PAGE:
Wednesday, January 18, 2012
The Great Firewall of China and Internet Piracy
Almost from the beginning, the Chinese Communist Party recognized the power—and the threat—of the Internet and has invested huge resources to limit access to its own people while simultaneously using the internet to undermine the intellectual and economic output of the United States. Whether we admit it or not, we are in a state of digital war with China. How we fight this war today will have lasting consequences not only for freedom on the Internet but also for freedom generally.
The Internet has matured to the point that actions in the digital world can now cause real changes in the physical world. Last year, we witnessed revolutions in Tunisia, Egypt, Libya, Yemen, Syria, and elsewhere that were started online. We also witnessed a hacking attack which disrupted an Iranian nuclear research laboratory. The Iranians responded by hacking into an American stealth reconnaissance drone and hijacking it—digitally. The Internet is no longer a mere novelty. Digital actions affect real-world events.
One front of this digital war is the rampant and aggressive intellectual property theft which is likely sponsored directly by the Chinese government. State-sponsored and well-funded hackers are constantly attacking American companies to steal intellectual property and the piracy of movies, music, and software is only one element of this attack. Nevertheless, Congress has crafted misguided legislation in SOPA and PIPA to target this small fraction of the onslaught while mostly ignoring the larger conflict.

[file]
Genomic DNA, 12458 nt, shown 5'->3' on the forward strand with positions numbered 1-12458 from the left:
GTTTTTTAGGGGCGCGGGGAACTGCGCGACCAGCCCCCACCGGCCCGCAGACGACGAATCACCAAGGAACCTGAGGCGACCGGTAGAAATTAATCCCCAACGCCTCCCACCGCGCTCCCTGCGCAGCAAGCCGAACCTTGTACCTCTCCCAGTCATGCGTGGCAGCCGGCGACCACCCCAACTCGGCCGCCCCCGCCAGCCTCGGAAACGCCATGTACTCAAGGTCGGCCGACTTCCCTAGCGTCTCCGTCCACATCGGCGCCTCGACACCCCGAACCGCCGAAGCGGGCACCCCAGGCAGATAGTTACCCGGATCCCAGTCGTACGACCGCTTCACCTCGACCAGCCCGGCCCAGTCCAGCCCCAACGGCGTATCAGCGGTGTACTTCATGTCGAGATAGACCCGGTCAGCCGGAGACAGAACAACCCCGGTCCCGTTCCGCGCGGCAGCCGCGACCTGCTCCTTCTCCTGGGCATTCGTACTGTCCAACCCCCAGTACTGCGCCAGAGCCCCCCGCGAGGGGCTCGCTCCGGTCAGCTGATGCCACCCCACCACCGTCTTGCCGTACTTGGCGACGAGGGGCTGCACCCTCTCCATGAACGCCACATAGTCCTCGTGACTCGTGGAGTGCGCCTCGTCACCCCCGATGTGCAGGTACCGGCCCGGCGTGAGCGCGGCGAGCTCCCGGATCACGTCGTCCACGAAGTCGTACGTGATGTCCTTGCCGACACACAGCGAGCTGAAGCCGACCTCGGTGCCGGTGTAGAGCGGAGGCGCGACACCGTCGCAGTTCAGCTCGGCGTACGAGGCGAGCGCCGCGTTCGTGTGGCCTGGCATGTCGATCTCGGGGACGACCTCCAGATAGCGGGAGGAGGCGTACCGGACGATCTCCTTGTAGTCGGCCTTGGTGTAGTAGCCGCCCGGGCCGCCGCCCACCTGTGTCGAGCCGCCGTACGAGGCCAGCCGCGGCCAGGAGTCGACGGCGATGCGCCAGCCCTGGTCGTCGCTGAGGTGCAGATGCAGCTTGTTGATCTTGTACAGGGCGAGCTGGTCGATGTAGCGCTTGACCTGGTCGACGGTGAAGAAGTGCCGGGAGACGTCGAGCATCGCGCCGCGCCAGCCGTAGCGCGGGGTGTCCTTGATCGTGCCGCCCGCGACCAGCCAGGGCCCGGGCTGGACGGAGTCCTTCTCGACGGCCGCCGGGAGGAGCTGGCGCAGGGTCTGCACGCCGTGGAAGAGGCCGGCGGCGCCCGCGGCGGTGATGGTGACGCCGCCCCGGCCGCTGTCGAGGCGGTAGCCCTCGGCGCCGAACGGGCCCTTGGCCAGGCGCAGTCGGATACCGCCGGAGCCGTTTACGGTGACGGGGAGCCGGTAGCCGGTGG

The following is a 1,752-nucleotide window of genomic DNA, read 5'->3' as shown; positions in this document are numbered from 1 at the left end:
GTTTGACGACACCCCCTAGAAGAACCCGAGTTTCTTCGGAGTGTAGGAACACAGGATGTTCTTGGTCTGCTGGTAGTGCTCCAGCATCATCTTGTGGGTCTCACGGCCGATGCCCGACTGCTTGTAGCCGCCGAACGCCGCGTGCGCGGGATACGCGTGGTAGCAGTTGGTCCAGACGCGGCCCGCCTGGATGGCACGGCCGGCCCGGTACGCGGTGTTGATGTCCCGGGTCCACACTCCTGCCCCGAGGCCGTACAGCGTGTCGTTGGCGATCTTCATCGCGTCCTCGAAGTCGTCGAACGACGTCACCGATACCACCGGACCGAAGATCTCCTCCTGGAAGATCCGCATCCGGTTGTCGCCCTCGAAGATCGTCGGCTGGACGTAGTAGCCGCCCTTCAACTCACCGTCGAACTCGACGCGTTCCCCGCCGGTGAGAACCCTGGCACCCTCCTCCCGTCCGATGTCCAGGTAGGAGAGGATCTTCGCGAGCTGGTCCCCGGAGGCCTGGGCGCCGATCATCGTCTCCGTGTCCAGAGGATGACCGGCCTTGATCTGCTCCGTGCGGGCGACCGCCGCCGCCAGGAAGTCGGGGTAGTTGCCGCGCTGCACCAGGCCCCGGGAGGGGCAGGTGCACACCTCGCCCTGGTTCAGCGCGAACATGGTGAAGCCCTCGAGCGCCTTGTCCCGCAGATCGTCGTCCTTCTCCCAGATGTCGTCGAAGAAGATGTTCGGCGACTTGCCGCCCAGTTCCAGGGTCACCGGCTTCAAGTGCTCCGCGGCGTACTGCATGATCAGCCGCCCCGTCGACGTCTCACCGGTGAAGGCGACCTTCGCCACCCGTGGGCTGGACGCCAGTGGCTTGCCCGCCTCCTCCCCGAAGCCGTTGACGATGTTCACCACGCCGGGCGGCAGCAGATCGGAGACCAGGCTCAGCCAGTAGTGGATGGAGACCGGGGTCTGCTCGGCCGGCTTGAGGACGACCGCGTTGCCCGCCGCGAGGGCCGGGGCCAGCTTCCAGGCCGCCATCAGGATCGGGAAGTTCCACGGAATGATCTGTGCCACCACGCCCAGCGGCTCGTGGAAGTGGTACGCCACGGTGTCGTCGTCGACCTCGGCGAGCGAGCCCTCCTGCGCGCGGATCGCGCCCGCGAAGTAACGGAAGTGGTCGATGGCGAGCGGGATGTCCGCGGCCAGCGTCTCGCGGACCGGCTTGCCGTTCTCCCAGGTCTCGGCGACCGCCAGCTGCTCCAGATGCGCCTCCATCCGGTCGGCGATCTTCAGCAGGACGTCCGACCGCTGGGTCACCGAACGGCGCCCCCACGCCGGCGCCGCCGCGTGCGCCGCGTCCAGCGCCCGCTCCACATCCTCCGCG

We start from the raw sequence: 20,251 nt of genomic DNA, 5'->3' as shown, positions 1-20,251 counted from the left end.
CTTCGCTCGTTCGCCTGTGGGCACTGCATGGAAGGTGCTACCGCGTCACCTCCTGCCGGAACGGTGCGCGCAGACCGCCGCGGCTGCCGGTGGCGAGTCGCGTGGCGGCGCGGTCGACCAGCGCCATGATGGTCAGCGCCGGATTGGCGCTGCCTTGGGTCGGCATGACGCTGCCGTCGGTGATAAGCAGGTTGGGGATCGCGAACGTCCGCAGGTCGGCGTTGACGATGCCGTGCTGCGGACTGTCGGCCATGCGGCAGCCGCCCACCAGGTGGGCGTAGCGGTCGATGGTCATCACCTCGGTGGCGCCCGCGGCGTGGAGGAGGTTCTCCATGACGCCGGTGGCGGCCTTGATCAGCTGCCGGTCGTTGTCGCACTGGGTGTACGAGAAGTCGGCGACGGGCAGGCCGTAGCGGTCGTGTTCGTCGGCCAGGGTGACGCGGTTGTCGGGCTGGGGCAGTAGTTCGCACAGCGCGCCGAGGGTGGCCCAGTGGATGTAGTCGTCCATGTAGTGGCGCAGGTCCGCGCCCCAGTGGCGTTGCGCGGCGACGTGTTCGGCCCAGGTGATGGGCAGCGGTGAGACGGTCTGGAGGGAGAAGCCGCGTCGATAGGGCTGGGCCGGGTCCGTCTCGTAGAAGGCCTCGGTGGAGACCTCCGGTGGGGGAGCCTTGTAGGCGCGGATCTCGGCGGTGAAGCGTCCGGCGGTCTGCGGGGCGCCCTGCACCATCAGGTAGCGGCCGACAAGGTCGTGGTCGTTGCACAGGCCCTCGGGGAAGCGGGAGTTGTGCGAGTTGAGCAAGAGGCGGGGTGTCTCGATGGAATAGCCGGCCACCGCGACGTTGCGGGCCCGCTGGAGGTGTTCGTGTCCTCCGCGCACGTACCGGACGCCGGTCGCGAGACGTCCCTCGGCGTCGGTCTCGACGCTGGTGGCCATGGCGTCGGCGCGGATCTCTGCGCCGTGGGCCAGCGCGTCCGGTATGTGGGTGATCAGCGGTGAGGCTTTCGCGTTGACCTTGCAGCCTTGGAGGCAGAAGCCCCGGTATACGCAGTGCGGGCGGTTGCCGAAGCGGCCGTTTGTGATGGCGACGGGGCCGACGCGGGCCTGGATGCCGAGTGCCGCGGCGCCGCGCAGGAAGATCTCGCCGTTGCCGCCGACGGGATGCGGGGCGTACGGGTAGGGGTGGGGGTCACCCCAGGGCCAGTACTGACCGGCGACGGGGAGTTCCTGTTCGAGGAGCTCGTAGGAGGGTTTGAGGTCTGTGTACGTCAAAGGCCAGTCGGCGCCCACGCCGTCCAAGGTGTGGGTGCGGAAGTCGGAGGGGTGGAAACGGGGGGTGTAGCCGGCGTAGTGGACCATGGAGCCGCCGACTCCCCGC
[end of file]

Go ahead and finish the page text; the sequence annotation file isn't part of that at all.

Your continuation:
We must be wary about ever limiting access to the Internet. The amazing power of the Internet to bring freedom to the world is precisely because of its openness. China recognizes this and along with North Korea and Iran is one of the most restrictive countries in the world. There is a legitimate need to combat piracy, but the language of SOPA and PIPA is so broad that the Chinese and other bad actors could actually use it against us by causing self-inflicted restriction of the Internet. This will only benefit the Chinese government’s efforts to restrict access and limit the free exchange of ideas.
The Internet has the power to bring freedom to China, Iran, North Korea, and all the other tyrannical regimes on the face of the earth. As Napoleon once said, "I fear three newspapers more than a hundred thousand bayonets." Just as Gutenberg’s printing press brought about the Enlightenment in Europe, so too can the Internet bring about a global digital renaissance. America invented the Internet and is arguably the most creative nation in the world. We can use this power to be a force for good in the world—or not. The choice is ours to make.